Though youth had its afternoon at Warwick yesterday as the novice chaser Shotgun Paddy belied his rookie status to see off a collection of hoary old handicapping hands in the Betfred Classic Chase, he rather took on the role of the man who shot Bambi's mother.
For the runner-up was the splendid veteran Carruthers, who – conceding age, weight and race-fitness to all his rivals – blazed such an effective trail in gruelling conditions that only one could get past him, and that not until the second-last of the 22 fences.
It was a heroic effort by the 11-year-old, who has a touch of class at his best but had not run since March last year, but also a remarkable performance from Shotgun Paddy on only his fourth run over fences at a track that takes few prisoners. Both horses were accorded a rousing reception for the stirring entertainment they provided.
Shotgun Paddy, a 9-1 chance, had six lengths to spare at the end of the three mile, five-furlong slog, but his rider, Leighton Aspell, admitted he did not think the prize might be his until the line was in sight. "He was very game and I was getting a lovely sighter at every fence, which is great for an inexperienced horse," he said. "But down the back and into the final bend I really didn't think I'd get past the leader. Then when we levelled up for home mine pricked his ears, so I knew I had a little in reserve."
Yesterday's tempering, including a surefooted recovery from a mistake at the last fence, will stand the Emma Lavelle-trained seven-year-old in good stead for his next assignment back against his peers, the four-mile National Hunt Chase at the Cheltenham Festival.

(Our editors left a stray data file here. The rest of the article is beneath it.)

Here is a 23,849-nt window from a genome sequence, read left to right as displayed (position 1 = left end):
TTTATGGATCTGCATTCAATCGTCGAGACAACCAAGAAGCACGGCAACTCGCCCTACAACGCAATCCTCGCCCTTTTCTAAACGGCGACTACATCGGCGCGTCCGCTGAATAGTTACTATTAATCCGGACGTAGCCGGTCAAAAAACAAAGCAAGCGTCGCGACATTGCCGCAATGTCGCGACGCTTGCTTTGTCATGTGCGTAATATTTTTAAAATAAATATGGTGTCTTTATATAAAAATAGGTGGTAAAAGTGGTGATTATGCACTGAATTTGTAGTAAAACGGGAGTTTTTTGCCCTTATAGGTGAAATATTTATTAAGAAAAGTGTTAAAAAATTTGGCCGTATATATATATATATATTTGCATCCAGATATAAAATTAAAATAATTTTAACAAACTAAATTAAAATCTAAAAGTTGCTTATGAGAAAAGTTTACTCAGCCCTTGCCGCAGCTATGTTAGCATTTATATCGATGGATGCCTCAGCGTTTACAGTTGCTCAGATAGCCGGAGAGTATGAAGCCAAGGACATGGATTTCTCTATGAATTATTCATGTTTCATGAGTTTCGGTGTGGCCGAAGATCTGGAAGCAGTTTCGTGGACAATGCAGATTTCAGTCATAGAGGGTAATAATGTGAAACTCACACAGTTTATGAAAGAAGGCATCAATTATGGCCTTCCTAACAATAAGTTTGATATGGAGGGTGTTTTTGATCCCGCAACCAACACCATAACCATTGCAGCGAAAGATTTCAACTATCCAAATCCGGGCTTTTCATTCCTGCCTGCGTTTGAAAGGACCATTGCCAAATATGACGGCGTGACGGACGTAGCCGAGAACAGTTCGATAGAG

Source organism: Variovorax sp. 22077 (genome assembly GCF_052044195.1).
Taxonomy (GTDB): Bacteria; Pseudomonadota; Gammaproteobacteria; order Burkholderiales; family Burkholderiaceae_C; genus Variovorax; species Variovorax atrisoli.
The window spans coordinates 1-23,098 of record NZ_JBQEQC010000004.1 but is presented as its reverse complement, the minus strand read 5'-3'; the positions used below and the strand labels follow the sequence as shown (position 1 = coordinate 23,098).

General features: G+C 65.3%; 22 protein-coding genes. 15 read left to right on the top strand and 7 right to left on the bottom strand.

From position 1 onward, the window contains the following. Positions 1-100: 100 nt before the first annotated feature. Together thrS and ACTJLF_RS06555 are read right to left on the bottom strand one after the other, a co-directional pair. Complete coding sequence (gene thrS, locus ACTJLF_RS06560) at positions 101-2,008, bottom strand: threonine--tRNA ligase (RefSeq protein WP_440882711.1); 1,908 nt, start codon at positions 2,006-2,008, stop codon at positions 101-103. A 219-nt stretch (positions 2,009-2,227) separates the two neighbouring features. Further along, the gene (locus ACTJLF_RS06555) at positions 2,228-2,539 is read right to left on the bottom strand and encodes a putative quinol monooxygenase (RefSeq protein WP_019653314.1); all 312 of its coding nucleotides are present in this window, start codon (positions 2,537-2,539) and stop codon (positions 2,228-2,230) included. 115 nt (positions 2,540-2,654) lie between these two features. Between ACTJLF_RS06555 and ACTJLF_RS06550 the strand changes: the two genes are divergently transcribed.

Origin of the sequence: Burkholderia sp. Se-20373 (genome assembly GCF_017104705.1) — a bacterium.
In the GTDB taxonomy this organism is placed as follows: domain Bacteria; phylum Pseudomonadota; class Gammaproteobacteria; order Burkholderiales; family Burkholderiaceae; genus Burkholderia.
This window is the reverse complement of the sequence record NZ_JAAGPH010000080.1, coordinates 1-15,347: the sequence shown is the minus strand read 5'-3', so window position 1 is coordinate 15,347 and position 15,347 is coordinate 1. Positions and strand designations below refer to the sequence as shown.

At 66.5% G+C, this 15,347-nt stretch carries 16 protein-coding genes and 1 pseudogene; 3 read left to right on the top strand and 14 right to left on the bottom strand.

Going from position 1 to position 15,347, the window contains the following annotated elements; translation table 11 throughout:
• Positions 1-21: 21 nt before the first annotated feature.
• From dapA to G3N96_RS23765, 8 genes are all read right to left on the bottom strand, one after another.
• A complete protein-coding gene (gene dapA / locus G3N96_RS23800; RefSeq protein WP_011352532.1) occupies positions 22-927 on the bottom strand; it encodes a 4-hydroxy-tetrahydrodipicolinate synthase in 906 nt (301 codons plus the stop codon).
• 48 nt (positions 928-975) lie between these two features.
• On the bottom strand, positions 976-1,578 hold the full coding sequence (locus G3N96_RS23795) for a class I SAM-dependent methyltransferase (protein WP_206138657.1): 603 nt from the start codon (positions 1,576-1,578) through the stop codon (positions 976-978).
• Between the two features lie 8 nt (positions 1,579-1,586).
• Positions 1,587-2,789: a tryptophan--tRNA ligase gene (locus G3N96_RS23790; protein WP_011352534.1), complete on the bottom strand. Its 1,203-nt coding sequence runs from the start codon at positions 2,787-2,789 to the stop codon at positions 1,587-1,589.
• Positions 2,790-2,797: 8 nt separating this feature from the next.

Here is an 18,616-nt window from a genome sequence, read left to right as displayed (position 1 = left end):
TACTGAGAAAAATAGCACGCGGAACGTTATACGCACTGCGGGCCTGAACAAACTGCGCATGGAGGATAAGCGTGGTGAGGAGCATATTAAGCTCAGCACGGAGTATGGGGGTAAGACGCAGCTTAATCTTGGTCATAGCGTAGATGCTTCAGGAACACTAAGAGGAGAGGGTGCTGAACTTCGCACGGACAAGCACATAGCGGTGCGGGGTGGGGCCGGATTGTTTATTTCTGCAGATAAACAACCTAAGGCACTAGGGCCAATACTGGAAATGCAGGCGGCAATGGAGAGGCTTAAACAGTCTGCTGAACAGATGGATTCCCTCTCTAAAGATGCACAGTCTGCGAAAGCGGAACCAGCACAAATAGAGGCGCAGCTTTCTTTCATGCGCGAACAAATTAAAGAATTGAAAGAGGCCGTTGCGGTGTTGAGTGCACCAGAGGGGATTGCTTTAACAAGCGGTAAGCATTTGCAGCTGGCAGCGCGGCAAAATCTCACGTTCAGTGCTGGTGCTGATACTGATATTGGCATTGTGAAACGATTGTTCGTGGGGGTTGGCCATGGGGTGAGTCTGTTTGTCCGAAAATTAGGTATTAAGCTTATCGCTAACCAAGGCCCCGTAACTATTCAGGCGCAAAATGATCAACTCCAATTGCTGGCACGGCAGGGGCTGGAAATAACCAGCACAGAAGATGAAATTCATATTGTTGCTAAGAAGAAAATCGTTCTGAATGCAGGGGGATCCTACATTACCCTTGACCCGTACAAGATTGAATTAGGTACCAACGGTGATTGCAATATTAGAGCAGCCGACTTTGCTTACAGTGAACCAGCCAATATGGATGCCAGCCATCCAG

Being the moral victor rarely pays bills, but Carruthers's trainer, Mark Bradstock, could not have been prouder of the old warrior, winner of the Hennessy Gold Cup three years ago. "Second is sometimes the worst place to be," he said, "but it was great to see him still competitive. He jumps for fun and put them all, except one, to the sword."
It was a decent afternoon at the office for Aspell, who also took Warwick's Grade Two novices' hurdle – a contest won by Carruthers in his youth, and by one of this year's Champion Hurdle favourites, The New One, 12 months ago – on Deputy Dan for Oliver Sherwood's team.
At Kempton, Paul Nicholls and Nicky Henderson took home a feature apiece: respectively the Lanzarote Hurdle with Saphir Du Rheu and the Tolworth Hurdle with a one-two from Royal Boy and Josses Hill. But over fences it was age and class that prevailed at the Sunbury venue, courtesy of a double from the Philip Hobbs stablemates Captain Chris and Planet Of Sound.
The former, beaten only a neck in the 2012 King George VI Chase, missed the latest renewal because of a minor injury but returned yesterday with a 23-length defeat of Champion Court, and may take his chance in the Gold Cup. Planet Of Sound, runner-up to Carruthers in his Hennessy, took the three-mile handicap, the 12-year-old's first success since a Grade One at Punchestown four years ago.
Sam Twiston-Davies was able to celebrate the latest step in his upwardly-mobile career, the plum ride on the Nicholls-trained Big Buck's for the peerless staying hurdler's long-awaited comeback at Cheltenham later this month with a winner, Millicent Silver, in the concluding Warwick bumper.